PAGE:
In front of the Bowker Building, across from the Federal Building, is a 1,500 m2 garden that evokes all six of Alberta’s eco-zones: Boreal Forest, Rocky Mountains, Foothills, Parkland, Grassland, and Canadian Shield. This area created a forest along the length of the Bowker Building. Wooden and paving stone pathways crisscross the forest creating “nature walks” and quiet space for reflection adjacent the plaza with its water feature attraction. Silva Cells support the wooden walkways while connecting the soil volumes on either side so that the whole area is one continuous soil volume space to support the forest. (See: Image 2.)
The design team was thoughtful and meticulous about their design. The tree placement, prioritizing soil volume and tree species capable of creating a large canopy, while reinforcing Edmonton’s tradition of boulevard tree planting, has led to a beautiful outcome. Landscape architect, Doug Carlyle with Dialog noted, “As part of the Edmonton Federal Building project for Alberta Infrastructure, the public realm included on-site plazas and gardens and adjoining streetscapes. Along 99th Avenue, as part of Edmonton’s Heritage Trail Promenade, the concept and implementation called for broad walks defined by a double arcade of large-scale canopy trees closely spaced in a grid. Brandon Elm (Ulmus americana ‘Brandon’) were selected for their vase-like canopy habit.”
“The trees on 99th Avenue, in the Plaza and its gardens, have been notable in their growth since their installation in 2014. The incorporation of structural soil cells for healthy root systems has facilitated the required soil mix volumes for tree maturity with integrated aeration, water and drainage. I have personally been struck by their health and vigor over the past several years.”
– Doug Carlyle, FCSLA, RCA, Project Landscape Architect at Dialog.
Design for People in Any Weather Condition
The integrated design team including Dialog Design ensured that the area would meet the needs of the people and adhere to Edmonton’s open, shared space, and walkability values. Now, there is a stronger pedestrian link to downtown, the river valley, and an extension of the Heritage Trail along 99th Avenue.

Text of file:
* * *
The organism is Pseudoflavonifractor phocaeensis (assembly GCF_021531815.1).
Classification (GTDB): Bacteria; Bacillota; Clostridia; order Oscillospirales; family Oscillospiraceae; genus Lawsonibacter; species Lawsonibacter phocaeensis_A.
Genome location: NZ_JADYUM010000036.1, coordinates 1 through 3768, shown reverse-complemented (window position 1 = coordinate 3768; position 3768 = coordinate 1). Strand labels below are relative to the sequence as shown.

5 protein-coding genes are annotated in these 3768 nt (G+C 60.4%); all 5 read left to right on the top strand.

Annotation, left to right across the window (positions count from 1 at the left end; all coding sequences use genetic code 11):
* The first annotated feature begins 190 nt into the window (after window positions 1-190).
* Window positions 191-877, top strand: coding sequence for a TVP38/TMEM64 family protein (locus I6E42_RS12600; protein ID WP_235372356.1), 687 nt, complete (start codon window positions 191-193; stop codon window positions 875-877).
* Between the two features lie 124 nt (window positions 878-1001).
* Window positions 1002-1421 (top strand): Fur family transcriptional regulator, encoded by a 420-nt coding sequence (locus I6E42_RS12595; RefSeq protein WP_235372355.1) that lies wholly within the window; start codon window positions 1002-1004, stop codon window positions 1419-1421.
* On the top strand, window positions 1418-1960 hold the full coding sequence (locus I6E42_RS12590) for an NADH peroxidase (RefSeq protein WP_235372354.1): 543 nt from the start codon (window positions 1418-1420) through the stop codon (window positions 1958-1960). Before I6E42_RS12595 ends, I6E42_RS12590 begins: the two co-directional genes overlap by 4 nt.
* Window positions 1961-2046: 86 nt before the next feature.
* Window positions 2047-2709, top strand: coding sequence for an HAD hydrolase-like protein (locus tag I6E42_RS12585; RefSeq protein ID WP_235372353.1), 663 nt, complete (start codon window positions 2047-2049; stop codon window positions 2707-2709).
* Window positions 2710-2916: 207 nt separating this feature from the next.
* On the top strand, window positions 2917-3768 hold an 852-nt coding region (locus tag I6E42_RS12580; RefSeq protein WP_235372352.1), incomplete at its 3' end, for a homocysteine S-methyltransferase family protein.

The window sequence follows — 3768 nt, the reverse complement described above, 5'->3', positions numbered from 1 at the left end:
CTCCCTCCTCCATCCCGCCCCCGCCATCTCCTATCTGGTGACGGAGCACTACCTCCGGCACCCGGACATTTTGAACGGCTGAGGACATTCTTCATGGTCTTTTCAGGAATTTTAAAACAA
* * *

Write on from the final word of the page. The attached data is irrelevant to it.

On Canada Day, July 1, 2015, the renovated plaza was reopened to the public. That’s not to say that the northernmost metropolis does not need to prep for winter. The plaza is capable of housing a professional-size ice skating and hockey rink for some of Edmonton’s coldest months.
Awards and Highlights:
- Edmonton Urban Design Award winner for award of excellence in civil design-2016
- The project achieved LEED Gold certification in 2016 and is dark-sky friendly, a great challenge on such a large site with many building facades that required illumination.
- The plaza area is illuminated with ‘moonbeam’ style lighting from a series of large-scale columns reducing ongoing energy use.
- The main access path through the eco-gardens is illuminated by full cutoff LED pedestrian posts, with a strong rhythm that aids in wayfinding.
- There are allium and sedum on the green roof. In addition, the green roof will aid the trees in acting as a heat island deflection, conserve energy, and improve air quality.
- Inside the building, the Living Wall (3.4 square foot vertical garden) acts as a biofilter for all who enter the building. It won the 2016 North American cities alive conference interior green wall award of excellence.
The Federal Building project is an excellent example of how Architecture and Landscape Architecture can work together in “Place Making”, each one complementing the other to create a space that is much more than its component parts.
Number of Silva Cells: 3,000 2X and 3X
Soil Volume Total: 4,719 m3
Number of Trees: 56 along 99th Avenue, 12 in small plaza space.
Type of Project: Integrated trees stormwater, government, plaza
Project Designer: Dialog
Architect: Moriyama & Teshima Architects
Project Contractor: Landtec
Installation Date of Silva Cells: 2012–2013
Project Timeline: 2010–2015